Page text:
ReviewWriter: Naseem RandhawaWriter Ratings:Overall: Cast: Plot: Effects: Cinematography: Watch this if you liked:
"James Bond" series , "Mission: Impossible" series The Good, the Bad, and the Writing's on the Wall:
From the theme song itself, "Spectre" feels a few notches below reaching the great heights that was "Skyfall" in terms of its story, villains and Bond girls. However, the latest Bond instalment doesn't disappoint (much) and offers another great story latching onto the most serious Bond to date.
Daniel Craig returns for his fourth outing as 007, James Bond, but this time shots of him to wow in his tailored suits can't hide all of the belligerence he has faced through his past missions, as this time Bond appears hardened and troubled by all that's haunting him, finally ready to give it his all to end things once and for all.
That being said, the action sequences of "Spectre" are expectedly exhilarating. There are many of them fitted in between the intense dialogue driven scenes that are so beautifully shot, including the one at the very start of the film. Daniel Craig is seen running from rooftops and snaking past the sugar skull painted crowds of Mexico City to stalk a deadly assassin during the colourful Dia de los Muertos (Day of the Dead festival).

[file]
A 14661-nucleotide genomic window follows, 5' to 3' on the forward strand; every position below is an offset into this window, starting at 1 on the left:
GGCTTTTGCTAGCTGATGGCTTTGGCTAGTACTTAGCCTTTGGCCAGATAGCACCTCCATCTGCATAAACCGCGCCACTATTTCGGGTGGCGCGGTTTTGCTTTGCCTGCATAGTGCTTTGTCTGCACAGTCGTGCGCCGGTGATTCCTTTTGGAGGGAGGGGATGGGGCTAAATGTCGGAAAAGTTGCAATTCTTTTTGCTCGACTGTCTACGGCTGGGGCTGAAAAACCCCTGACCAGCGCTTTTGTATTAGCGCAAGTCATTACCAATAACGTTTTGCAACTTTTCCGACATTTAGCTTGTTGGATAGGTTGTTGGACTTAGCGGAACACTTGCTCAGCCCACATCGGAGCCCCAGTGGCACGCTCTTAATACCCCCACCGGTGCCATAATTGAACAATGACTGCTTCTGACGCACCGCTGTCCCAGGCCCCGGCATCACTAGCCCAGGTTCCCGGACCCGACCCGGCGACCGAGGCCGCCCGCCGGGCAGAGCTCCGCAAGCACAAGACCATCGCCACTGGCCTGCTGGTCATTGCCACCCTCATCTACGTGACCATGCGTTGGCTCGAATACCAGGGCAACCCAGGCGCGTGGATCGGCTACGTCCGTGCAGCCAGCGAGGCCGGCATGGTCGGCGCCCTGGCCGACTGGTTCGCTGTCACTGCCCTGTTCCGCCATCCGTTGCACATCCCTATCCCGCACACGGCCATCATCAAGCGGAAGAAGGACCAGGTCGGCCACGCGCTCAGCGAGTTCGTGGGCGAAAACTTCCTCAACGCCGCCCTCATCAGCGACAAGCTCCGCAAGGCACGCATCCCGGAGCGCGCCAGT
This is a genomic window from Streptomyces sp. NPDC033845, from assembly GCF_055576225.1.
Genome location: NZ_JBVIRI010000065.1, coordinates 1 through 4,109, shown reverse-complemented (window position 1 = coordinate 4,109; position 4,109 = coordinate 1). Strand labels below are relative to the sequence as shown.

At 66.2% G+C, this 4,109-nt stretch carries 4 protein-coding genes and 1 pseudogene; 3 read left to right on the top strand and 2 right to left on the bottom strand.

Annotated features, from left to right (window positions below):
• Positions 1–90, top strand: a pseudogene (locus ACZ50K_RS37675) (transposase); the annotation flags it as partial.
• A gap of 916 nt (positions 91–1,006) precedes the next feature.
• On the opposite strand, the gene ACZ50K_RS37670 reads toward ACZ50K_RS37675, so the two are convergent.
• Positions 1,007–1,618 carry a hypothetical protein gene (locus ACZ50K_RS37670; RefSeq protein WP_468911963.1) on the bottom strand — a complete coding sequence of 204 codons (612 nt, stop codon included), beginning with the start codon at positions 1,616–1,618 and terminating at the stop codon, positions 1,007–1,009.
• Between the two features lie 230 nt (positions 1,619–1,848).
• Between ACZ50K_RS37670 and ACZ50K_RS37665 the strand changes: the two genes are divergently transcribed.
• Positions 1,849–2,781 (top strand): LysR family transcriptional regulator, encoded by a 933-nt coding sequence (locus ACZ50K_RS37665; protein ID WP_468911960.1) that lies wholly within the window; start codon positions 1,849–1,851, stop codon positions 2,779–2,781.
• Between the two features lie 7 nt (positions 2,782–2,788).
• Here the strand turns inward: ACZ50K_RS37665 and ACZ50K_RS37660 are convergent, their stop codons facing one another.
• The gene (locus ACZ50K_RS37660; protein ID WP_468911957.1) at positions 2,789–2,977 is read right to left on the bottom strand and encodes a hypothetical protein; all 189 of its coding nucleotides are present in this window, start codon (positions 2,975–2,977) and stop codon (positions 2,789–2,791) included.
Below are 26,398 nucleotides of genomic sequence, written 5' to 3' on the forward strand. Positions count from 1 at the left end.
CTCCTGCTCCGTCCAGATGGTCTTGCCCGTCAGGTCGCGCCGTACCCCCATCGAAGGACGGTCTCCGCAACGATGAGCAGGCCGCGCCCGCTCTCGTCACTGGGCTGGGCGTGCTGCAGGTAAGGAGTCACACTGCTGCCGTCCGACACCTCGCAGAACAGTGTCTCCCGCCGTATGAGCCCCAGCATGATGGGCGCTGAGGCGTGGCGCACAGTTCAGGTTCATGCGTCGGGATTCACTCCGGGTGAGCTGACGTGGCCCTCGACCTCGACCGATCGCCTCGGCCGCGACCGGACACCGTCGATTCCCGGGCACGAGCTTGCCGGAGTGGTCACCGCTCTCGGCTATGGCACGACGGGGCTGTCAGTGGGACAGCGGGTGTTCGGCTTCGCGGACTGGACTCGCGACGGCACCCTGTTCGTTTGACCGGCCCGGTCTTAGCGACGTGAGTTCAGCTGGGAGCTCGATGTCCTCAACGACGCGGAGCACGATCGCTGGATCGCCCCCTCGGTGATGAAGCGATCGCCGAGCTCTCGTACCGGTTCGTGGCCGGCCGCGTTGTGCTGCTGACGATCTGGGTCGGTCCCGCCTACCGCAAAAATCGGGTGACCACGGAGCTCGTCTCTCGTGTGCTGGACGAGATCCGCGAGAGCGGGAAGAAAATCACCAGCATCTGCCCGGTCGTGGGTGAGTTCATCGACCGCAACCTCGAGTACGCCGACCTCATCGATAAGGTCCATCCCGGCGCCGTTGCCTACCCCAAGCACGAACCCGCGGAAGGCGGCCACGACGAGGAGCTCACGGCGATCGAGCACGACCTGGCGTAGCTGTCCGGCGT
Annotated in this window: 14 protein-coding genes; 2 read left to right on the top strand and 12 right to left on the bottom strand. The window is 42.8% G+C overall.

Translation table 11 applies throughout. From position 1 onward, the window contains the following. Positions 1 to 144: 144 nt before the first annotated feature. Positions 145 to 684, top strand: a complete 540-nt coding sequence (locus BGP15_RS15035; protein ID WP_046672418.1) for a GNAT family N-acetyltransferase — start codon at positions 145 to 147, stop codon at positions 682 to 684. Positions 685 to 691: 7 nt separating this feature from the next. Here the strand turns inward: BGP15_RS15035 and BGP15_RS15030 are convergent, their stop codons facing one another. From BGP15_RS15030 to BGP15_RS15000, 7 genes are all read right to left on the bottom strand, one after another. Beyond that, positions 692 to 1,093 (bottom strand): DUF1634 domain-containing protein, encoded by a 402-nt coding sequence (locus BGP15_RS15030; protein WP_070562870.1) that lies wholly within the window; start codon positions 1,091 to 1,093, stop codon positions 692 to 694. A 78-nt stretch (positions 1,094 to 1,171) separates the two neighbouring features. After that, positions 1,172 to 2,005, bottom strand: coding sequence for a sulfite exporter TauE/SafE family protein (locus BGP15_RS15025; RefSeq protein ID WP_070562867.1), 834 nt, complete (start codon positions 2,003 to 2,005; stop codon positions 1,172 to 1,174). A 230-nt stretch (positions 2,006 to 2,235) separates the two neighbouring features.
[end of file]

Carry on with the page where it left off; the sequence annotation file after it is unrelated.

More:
Like all Bond movies, "Spectre" is no short of a high speed car chase, and the highlight of the chase this time around is the Aston-Martin DB10 and a Jaguar C-X75, which are so sleek and expensive-looking like the filmed chase scene that was so meticulously planned and choreographed to perfection.
The baddies in "Spectre" are disappointingly lacking in the evil department and they can hardly outshine the cyanide cynicism of Javier Bardem from "Skyfall" which he so cunningly yet cleverly delivered. Christoph Waltz as the head villain seems to be channeling a more demure version of his Nazi Colonel from "Inglourious Basterds" and Dave Bautista ("The Guardians of the Galaxy") has been reduced to nothing more than a hulking goon that wants to fight Craig's Bond.
The Bond girls also seem to be lacking. We hoped to see smart and strong female characters as seen through Rebecca Ferguson's character in "Mission: Impossible - Rogue Nation", but what we got was a stubborn damsel in distress played by Lea Seydoux and Monica Bellucci; the latter who might've given more weight to the Bond girl aspect this time around if only she was given more screen time for her role to actually carry some significant weight.
It's no "Skyfall", but "Spectre" still delivers the amazing thrills, action and story we've become addicted to following one of cinema's most iconic spy of all-time.Cinema Online, 03 November 2015